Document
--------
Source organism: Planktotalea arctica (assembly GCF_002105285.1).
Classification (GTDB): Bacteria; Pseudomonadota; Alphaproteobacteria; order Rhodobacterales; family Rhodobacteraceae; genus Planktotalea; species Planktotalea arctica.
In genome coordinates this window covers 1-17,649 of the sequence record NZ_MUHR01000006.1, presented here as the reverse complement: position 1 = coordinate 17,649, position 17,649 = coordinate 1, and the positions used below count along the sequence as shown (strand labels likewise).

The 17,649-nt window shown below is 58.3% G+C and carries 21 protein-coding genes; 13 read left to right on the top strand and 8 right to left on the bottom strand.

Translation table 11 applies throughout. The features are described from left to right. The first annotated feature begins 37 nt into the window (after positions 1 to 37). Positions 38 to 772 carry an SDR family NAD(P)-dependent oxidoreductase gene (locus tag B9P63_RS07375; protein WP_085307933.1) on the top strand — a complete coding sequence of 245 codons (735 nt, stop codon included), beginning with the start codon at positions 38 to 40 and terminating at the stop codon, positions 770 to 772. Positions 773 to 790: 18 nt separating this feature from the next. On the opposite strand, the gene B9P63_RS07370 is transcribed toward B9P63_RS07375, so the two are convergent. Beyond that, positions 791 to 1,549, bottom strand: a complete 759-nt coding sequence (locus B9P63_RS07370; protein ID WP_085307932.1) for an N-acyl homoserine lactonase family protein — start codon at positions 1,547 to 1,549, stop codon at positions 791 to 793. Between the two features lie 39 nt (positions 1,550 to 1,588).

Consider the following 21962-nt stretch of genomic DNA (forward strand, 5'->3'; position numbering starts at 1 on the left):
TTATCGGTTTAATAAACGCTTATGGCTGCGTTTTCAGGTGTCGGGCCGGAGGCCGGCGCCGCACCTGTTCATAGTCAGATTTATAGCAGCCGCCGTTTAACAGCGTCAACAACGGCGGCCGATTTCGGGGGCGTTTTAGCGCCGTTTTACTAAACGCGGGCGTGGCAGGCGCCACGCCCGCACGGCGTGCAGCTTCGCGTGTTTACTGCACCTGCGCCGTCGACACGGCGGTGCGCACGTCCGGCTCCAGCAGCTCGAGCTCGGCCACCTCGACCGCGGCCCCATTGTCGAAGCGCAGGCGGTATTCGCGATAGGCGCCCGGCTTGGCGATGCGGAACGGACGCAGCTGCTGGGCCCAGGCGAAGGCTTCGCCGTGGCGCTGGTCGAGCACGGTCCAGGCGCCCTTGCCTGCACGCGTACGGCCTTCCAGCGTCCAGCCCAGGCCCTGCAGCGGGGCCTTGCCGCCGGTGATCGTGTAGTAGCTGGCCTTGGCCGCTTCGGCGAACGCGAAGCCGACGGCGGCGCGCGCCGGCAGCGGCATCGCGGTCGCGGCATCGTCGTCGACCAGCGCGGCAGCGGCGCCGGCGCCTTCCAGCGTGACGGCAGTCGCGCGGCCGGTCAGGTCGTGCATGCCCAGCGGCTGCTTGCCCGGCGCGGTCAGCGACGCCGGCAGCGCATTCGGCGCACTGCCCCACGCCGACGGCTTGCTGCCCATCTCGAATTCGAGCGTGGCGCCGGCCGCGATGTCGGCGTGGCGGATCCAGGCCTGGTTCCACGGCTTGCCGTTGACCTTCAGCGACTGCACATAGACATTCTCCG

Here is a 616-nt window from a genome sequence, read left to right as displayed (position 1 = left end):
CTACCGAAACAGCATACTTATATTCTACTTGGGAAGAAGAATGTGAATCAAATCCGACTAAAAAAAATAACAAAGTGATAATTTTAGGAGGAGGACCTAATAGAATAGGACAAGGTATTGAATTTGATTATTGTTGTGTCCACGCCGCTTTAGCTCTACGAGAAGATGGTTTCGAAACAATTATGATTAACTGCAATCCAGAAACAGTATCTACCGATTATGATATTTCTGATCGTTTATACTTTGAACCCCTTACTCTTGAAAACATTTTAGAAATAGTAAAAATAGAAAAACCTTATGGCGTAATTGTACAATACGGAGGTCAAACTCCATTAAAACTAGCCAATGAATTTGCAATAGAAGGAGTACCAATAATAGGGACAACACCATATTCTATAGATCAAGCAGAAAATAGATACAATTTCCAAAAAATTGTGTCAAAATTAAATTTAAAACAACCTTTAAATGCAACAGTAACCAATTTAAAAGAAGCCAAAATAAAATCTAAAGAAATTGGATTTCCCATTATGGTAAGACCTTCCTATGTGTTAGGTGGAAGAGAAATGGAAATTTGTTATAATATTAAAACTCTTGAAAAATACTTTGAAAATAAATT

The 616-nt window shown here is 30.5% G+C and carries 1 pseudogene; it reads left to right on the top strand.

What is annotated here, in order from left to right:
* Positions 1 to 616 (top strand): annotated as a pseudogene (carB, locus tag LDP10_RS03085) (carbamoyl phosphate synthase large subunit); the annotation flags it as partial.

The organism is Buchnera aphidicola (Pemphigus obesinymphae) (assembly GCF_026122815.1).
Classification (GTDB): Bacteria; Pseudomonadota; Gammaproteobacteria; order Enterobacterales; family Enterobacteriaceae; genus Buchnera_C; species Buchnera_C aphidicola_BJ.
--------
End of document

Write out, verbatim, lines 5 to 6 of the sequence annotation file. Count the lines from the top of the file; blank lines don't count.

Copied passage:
Translation table 11 applies throughout. The features are described from left to right. The first annotated feature begins 37 nt into the window (after positions 1 to 37). Positions 38 to 772 carry an SDR family NAD(P)-dependent oxidoreductase gene (locus tag B9P63_RS07375; protein WP_085307933.1) on the top strand — a complete coding sequence of 245 codons (735 nt, stop codon included), beginning with the start codon at positions 38 to 40 and terminating at the stop codon, positions 770 to 772. Positions 773 to 790: 18 nt separating this feature from the next. On the opposite strand, the gene B9P63_RS07370 is transcribed toward B9P63_RS07375, so the two are convergent. Beyond that, positions 791 to 1,549, bottom strand: a complete 759-nt coding sequence (locus B9P63_RS07370; protein ID WP_085307932.1) for an N-acyl homoserine lactonase family protein — start codon at positions 1,547 to 1,549, stop codon at positions 791 to 793. Between the two features lie 39 nt (positions 1,550 to 1,588).

Consider the following 21962-nt stretch of genomic DNA (forward strand, 5'->3'; position numbering starts at 1 on the left):